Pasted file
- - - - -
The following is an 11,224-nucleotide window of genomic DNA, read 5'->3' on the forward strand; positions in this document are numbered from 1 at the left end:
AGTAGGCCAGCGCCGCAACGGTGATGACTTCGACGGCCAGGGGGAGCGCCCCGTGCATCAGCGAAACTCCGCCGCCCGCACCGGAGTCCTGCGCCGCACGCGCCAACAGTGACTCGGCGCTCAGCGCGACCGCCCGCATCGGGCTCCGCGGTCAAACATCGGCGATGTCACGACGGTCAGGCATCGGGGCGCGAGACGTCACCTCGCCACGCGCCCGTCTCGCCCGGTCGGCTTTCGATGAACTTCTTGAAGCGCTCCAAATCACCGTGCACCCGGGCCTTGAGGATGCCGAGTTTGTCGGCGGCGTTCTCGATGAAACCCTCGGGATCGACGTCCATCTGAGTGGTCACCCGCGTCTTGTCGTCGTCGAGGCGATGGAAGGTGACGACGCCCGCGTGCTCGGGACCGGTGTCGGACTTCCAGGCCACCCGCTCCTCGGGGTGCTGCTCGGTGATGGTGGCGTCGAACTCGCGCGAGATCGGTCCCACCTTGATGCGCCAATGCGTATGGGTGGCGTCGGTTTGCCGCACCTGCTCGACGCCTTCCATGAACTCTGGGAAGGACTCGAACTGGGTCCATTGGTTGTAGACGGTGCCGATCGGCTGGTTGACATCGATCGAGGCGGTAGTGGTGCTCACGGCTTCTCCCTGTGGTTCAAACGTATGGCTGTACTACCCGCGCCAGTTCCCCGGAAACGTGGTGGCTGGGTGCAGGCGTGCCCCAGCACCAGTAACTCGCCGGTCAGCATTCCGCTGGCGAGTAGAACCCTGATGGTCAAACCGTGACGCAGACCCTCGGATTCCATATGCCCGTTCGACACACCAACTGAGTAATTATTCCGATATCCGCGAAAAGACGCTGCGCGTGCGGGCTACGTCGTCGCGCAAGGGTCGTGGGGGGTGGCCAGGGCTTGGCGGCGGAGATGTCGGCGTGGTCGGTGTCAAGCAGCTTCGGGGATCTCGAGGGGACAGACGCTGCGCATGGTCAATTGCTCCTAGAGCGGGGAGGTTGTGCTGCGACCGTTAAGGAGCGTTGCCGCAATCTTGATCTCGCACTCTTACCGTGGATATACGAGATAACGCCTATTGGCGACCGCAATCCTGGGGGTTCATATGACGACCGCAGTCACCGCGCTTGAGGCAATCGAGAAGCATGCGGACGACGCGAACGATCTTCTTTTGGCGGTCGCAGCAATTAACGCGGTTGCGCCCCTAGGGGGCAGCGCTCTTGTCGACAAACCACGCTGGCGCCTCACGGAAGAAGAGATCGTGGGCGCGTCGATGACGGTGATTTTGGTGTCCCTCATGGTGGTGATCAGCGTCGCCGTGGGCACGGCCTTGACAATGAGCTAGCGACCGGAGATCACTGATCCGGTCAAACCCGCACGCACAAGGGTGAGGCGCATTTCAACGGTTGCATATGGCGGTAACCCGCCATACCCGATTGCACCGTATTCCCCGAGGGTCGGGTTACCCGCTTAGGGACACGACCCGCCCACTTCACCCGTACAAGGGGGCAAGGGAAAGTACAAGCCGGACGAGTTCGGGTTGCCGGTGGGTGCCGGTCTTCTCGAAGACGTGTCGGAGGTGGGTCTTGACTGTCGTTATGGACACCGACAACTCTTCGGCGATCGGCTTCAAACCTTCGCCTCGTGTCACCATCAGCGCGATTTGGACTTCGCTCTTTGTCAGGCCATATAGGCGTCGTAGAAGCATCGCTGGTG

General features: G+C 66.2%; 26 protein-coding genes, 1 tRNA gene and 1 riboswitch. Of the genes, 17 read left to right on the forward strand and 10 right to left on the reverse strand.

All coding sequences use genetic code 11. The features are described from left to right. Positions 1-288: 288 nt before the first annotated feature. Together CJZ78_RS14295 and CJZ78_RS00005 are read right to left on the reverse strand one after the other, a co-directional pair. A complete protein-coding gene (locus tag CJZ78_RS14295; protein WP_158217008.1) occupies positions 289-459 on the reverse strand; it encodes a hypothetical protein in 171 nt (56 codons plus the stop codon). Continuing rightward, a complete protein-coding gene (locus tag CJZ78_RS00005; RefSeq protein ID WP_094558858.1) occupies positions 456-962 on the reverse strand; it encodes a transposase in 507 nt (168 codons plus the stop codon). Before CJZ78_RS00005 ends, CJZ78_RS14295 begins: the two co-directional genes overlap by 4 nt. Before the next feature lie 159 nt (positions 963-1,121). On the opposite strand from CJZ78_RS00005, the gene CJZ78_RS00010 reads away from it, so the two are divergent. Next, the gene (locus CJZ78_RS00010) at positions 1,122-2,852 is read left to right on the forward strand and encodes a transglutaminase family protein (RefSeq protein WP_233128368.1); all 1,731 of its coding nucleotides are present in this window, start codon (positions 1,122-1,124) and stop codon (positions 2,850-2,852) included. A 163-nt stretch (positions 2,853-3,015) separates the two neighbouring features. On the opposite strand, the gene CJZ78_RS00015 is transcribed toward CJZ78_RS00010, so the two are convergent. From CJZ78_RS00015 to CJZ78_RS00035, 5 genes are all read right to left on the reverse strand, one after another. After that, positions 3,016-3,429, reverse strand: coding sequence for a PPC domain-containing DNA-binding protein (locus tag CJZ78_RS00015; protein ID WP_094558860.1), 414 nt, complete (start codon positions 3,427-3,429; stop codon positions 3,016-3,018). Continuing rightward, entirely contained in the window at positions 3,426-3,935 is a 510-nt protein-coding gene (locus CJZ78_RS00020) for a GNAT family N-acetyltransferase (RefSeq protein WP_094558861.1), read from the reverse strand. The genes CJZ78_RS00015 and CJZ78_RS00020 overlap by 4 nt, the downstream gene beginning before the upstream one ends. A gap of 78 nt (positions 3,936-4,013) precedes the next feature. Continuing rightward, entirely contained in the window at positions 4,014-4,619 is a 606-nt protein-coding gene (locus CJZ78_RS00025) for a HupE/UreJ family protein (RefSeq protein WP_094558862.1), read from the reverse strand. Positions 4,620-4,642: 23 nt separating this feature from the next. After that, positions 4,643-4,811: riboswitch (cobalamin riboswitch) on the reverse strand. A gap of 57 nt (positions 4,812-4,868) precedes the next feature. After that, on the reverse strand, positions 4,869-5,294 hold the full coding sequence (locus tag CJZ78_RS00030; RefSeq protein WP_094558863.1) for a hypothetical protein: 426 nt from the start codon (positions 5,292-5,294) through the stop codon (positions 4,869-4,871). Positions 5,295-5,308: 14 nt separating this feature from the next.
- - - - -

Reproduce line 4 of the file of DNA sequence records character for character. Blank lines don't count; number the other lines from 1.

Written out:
All coding sequences use genetic code 11. The features are described from left to right. Positions 1-288: 288 nt before the first annotated feature. Together CJZ78_RS14295 and CJZ78_RS00005 are read right to left on the reverse strand one after the other, a co-directional pair. A complete protein-coding gene (locus tag CJZ78_RS14295; protein WP_158217008.1) occupies positions 289-459 on the reverse strand; it encodes a hypothetical protein in 171 nt (56 codons plus the stop codon). Continuing rightward, a complete protein-coding gene (locus tag CJZ78_RS00005; RefSeq protein ID WP_094558858.1) occupies positions 456-962 on the reverse strand; it encodes a transposase in 507 nt (168 codons plus the stop codon). Before CJZ78_RS00005 ends, CJZ78_RS14295 begins: the two co-directional genes overlap by 4 nt. Before the next feature lie 159 nt (positions 963-1,121). On the opposite strand from CJZ78_RS00005, the gene CJZ78_RS00010 reads away from it, so the two are divergent. Next, the gene (locus CJZ78_RS00010) at positions 1,122-2,852 is read left to right on the forward strand and encodes a transglutaminase family protein (RefSeq protein WP_233128368.1); all 1,731 of its coding nucleotides are present in this window, start codon (positions 1,122-1,124) and stop codon (positions 2,850-2,852) included. A 163-nt stretch (positions 2,853-3,015) separates the two neighbouring features. On the opposite strand, the gene CJZ78_RS00015 is transcribed toward CJZ78_RS00010, so the two are convergent. From CJZ78_RS00015 to CJZ78_RS00035, 5 genes are all read right to left on the reverse strand, one after another. After that, positions 3,016-3,429, reverse strand: coding sequence for a PPC domain-containing DNA-binding protein (locus tag CJZ78_RS00015; protein ID WP_094558860.1), 414 nt, complete (start codon positions 3,427-3,429; stop codon positions 3,016-3,018). Continuing rightward, entirely contained in the window at positions 3,426-3,935 is a 510-nt protein-coding gene (locus CJZ78_RS00020) for a GNAT family N-acetyltransferase (RefSeq protein WP_094558861.1), read from the reverse strand. The genes CJZ78_RS00015 and CJZ78_RS00020 overlap by 4 nt, the downstream gene beginning before the upstream one ends. A gap of 78 nt (positions 3,936-4,013) precedes the next feature. Continuing rightward, entirely contained in the window at positions 4,014-4,619 is a 606-nt protein-coding gene (locus CJZ78_RS00025) for a HupE/UreJ family protein (RefSeq protein WP_094558862.1), read from the reverse strand. Positions 4,620-4,642: 23 nt separating this feature from the next. After that, positions 4,643-4,811: riboswitch (cobalamin riboswitch) on the reverse strand. A gap of 57 nt (positions 4,812-4,868) precedes the next feature. After that, on the reverse strand, positions 4,869-5,294 hold the full coding sequence (locus tag CJZ78_RS00030; RefSeq protein WP_094558863.1) for a hypothetical protein: 426 nt from the start codon (positions 5,292-5,294) through the stop codon (positions 4,869-4,871). Positions 5,295-5,308: 14 nt separating this feature from the next.